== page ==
KiwiRail is making changes to the train service between Wellington and Auckland to transform the service into an internationally recognised tourism product. The Overlander currently runs a daily service during summer months and three days a week during winter using carriages that are up to 60 years old. The new service, which will be rebranded and will use new purpose built carriages, is planned to begin operation on Monday 25 June.
KiwiRail has taken advice from tourism groups and staff on how it could improve the North Island service and attract more passengers more regularly. Changes include the introduction of new scenic carriages to the service, a viewing carriage, a new menu, new uniforms and a faster journey time with the removal of a number of intermediate stops.
“Introducing a set of KiwiRail’s new scenic carriages is the key to revitalising the North Island service,” Ms Hume says. “Unexpectedly, the impact of the Christchurch earthquakes on passenger numbers for the Coastal Pacific and TranzAlpine services has created an opportunity to spread our resources more effectively and deploy some of the carriages to the North Island while still retaining a sufficient number of the new carriages in the South Island to meet anticipated demand over the coming years.
“These carriages have already proved themselves on the Coastal Pacific route and feedback from customers, tourism operators and travel writers has been uniformly positive. The new scenic carriages will give us the platform from which we can transform the North Island service into a high-value, must-do tourist experience,” says Ms Hume.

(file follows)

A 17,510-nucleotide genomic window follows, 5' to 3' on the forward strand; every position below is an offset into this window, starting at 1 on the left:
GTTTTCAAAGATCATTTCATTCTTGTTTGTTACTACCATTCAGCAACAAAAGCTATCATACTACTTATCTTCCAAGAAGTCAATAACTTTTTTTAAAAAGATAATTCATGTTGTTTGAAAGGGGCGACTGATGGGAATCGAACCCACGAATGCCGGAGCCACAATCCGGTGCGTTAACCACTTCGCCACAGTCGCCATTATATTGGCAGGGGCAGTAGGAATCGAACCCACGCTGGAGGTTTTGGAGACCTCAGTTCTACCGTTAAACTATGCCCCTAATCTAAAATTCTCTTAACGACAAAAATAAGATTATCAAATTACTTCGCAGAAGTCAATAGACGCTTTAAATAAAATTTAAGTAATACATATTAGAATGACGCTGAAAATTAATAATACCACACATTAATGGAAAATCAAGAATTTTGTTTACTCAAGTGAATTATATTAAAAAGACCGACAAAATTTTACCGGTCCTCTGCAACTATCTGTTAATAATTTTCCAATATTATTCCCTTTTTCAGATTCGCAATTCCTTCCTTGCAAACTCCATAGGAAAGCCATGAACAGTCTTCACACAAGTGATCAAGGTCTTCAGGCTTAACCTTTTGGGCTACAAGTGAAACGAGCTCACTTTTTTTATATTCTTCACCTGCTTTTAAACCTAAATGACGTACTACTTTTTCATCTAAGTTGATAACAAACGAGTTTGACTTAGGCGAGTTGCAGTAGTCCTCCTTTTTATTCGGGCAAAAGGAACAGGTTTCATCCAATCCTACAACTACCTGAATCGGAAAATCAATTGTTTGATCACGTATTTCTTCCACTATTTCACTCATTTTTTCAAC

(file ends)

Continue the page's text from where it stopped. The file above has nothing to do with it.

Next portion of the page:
The new train will run three weekly services from Auckland and three weekly services from Wellington, with a lay-over day on Wednesday for vehicle maintenance. In addition to reducing the number of weekly services from 14 to six, a shorter journey time with fewer stops is also being introduced. Intermediate stops will be limited to Hamilton, National Park, Ohakune and Palmerston North. It will be easier for customers to plan their journeys as the six day a week schedule will operate year-round rather than changing for peak and off-peak seasons.
“The current Overlander service does not have a big tourist appeal and it’s no longer being effectively used as a domestic point-to-point service between Wellington and Auckland. The future for long distance passenger train travel in New Zealand is now about creating an international-standard travel experience rather than simply getting people from one place to another.
“We’re encouraging local businesses and tourism operators to leverage off this new service so that we can highlight tourist attractions along the way and make the journey through the North Island a memorable and “must-do” tourism experience. We know with new carriages and a completely new product, the North Island rail service between Auckland and Wellington has the potential to be a great travel and tourism experience for the North Island,” says Ms Hume.